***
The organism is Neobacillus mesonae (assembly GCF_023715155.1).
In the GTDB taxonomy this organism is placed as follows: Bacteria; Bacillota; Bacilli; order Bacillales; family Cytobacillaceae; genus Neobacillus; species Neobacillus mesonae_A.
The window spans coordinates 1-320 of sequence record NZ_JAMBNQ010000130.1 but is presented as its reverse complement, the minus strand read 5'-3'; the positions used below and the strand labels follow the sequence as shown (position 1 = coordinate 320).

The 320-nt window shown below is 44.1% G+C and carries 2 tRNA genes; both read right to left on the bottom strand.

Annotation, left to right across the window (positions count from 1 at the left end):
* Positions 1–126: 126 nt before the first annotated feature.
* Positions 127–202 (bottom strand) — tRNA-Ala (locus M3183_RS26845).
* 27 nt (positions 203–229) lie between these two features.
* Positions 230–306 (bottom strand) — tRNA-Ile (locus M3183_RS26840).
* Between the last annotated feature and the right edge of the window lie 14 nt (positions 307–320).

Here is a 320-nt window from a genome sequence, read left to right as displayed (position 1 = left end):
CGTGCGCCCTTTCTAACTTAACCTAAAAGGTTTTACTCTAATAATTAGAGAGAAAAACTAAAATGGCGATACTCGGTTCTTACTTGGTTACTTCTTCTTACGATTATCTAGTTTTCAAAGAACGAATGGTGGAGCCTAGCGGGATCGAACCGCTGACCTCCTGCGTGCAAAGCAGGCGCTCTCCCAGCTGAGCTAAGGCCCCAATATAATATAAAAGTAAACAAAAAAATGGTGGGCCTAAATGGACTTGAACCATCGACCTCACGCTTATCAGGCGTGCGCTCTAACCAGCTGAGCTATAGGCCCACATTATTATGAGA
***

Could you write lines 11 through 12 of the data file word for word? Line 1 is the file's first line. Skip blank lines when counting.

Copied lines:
Here is a 320-nt window from a genome sequence, read left to right as displayed (position 1 = left end):
CGTGCGCCCTTTCTAACTTAACCTAAAAGGTTTTACTCTAATAATTAGAGAGAAAAACTAAAATGGCGATACTCGGTTCTTACTTGGTTACTTCTTCTTACGATTATCTAGTTTTCAAAGAACGAATGGTGGAGCCTAGCGGGATCGAACCGCTGACCTCCTGCGTGCAAAGCAGGCGCTCTCCCAGCTGAGCTAAGGCCCCAATATAATATAAAAGTAAACAAAAAAATGGTGGGCCTAAATGGACTTGAACCATCGACCTCACGCTTATCAGGCGTGCGCTCTAACCAGCTGAGCTATAGGCCCACATTATTATGAGA